John Weland | December 18, 2019



ORCUS 120 RBW by Raijintek

Something new in the lab today – The ORCUS 120 RBW by Raijintek. Unlike most standard setups where the pump is built into the cold plate housing or radiator, this is the first AIO I’ve come across with the pump built in to the hose assembly. In fact, I’ve never seen a setup like this before, so it took me a few minutes of staring at it before realizing just what I was looking at.


As far as packaging goes, the ORCUS 120 RBW and it’s big brother the ORCUS 240 RBW both come in identical boxes with only a checkbox on the side of the box to indicate the contents.

In the box, you have the AIO assembly and its fan. There is also an accessories kit which includes various mounting hardware. The ORCUS 120 RBW also comes with a few extras like: an addressable RGB hub, remote control, thermal compound, and an applicator. Extra coolant is included because this thing is serviceable, and there’s a 24-pin power jumper for power cycling the unit when servicing.

The ORCUS 120 RBW’s aesthetics

The pump is mounted on the hose – partway down from the radiator, rather than actually with the block and radiator. Additionally, the block on the ORCUS 120 RBW has a built-in flow indicator. Not only does it look great, it also gives you that extra peace of mind – because simply glancing over and seeing the flow indicator spinning assures you that the fluid in the ORCUS 120 RBW is moving through the system.

This cooler is colorful, without a doubt. Although I’ve never been a huge proponent of the RGB craze, some of the presets on the OCRUS 120 RBW are just fascinating to watch. For example: The fan has seven addressable RGB zones, and the block has five, and there are eight different unique presets with variable speed and brightness adjustments for each. Furthermore, the pump and the fan’s LEDs are very evenly diffused and look great.

The LEDs on the pump also highlight the built-in flow indicator. To illustrate: Let’s call my two favorite settings “night rider” and “lighting.” “Night rider” has the LEDs chasing each other in a ring. Similarly, “lighting” splits the zones in two and flashes them both in rapid succession.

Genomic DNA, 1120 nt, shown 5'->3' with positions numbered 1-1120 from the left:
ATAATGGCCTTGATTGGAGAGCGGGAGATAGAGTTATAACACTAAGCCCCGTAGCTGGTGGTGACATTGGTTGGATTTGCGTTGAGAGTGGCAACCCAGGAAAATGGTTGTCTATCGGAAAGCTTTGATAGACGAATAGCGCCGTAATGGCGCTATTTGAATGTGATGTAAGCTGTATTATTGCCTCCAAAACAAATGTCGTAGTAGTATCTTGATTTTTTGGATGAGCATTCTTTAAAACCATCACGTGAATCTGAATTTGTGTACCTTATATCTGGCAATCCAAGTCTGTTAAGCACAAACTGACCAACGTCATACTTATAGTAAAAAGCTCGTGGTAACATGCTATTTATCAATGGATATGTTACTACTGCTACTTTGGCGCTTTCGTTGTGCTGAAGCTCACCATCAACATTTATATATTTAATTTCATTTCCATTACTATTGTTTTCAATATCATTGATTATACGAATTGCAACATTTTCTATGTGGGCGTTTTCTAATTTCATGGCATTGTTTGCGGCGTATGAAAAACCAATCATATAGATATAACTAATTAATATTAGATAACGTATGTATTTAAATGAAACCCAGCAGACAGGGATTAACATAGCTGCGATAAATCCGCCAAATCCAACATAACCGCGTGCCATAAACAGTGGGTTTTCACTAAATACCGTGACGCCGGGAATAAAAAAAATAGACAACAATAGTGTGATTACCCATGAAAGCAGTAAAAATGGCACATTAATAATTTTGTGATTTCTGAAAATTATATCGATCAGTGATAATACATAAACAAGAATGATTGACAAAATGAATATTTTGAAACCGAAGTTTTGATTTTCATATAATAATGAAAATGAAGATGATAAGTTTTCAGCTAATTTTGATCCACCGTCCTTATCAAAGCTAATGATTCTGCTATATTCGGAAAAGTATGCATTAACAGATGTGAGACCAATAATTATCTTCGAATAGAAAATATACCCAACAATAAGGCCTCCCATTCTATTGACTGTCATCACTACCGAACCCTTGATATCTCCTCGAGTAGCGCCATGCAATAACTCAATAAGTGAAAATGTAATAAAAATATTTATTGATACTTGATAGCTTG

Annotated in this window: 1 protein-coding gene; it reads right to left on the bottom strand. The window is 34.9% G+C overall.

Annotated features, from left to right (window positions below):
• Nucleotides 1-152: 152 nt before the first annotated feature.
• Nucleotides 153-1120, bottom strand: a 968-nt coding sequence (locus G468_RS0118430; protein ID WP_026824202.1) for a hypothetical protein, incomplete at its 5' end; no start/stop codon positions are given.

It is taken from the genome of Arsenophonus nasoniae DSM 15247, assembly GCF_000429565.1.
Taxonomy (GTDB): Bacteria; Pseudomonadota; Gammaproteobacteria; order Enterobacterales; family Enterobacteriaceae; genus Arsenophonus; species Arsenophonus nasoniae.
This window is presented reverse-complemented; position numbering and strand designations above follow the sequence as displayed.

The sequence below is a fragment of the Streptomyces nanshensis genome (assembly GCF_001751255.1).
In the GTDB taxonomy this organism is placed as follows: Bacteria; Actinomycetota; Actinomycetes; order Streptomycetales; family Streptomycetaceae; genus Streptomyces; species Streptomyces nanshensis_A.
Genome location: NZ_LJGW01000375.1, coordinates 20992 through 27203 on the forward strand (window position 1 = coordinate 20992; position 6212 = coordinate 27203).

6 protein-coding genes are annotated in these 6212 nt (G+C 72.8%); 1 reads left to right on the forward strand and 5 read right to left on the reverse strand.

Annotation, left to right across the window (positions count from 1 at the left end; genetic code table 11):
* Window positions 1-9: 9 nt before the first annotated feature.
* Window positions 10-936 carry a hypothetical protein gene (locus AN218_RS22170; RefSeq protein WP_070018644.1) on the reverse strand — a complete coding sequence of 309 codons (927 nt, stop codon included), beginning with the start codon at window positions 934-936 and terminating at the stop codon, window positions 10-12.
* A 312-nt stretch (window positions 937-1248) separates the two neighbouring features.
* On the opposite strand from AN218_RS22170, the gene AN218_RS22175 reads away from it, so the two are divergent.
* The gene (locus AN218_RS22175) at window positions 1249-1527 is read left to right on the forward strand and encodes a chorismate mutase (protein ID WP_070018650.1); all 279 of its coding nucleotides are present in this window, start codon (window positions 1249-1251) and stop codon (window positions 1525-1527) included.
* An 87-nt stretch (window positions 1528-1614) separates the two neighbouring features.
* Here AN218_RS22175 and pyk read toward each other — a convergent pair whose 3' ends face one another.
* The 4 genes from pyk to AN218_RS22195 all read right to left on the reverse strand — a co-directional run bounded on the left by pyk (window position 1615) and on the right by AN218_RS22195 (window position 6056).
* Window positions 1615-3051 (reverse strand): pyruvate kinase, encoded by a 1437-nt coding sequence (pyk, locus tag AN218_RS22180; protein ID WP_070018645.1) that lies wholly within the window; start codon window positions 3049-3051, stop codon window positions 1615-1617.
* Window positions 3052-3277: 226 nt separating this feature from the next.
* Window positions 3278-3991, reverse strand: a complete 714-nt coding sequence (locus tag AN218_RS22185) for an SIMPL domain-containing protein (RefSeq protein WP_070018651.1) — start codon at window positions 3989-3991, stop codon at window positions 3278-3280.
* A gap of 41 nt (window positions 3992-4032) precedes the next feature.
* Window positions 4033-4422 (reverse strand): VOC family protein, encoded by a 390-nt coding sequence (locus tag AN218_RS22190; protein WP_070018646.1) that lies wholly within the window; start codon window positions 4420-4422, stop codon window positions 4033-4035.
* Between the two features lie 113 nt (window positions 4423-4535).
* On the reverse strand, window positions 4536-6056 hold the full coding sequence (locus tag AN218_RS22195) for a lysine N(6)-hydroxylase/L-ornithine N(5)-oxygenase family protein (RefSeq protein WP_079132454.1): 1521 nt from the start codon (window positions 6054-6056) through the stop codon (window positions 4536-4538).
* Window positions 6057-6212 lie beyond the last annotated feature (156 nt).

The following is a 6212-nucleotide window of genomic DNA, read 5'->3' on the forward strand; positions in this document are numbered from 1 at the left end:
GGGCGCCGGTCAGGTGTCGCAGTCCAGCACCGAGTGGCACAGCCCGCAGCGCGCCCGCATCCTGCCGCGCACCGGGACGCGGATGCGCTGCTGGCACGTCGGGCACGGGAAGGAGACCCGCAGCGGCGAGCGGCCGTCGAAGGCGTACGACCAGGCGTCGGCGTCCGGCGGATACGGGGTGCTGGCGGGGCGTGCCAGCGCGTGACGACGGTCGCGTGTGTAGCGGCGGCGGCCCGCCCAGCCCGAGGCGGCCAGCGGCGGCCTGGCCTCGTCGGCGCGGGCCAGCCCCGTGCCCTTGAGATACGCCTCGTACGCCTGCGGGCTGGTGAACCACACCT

Installing the ORCUS 120 RBW

Installation of the ORCUS 120 RBW is, in fact, fairly straightforward. It may not be as streamlined as some of the common ASATek kits that a lot of AIM manufacturers use, but it isn’t a cumbersome endeavor.

Mounting is comprised of two rings. The foam lined ring goes behind the motherboard (foam side against the board), then screws go through the mounting holes. and are secured with spacers. The second ring then goes on top (front side of motherboard), also secured to the spacer. Add your thermal compound, then set the block in place and fasten its two mounting screws.


CPUAMD Ryzen 7 1700x
RAM16GB TeamGroup TForce (2400MHz)
SSD240GB Kingston
GPUXFX Radeon R7 370P
CaseStreacom BC1 (OpenBench Table)

This time around, my test bench of choice is the Streamcom BC1, better known as the OpenBench Table. Unlike the last bench, this one is open-air so the AIO can be tested without variations in case air flow or air flow restrictions. The test bench was kitted with an ASUS Prime B350-PLUS powered by an AMD Ryzen 7 1700x. The Ryzen 7 1700x is an 8 core 16 thread CPU with a TDP of 95w at stock clocks (3.4GHz base 3.8GHz boost).

The testing environment is well controlled, with an ambient temperature of 23.33° Celsius (or 74° in Fahrenheit). The humidity is maintained between 35% and 38%.

The Orcus RBW 120 mounted on to the test bench

Testing the ORCUS 120 RBW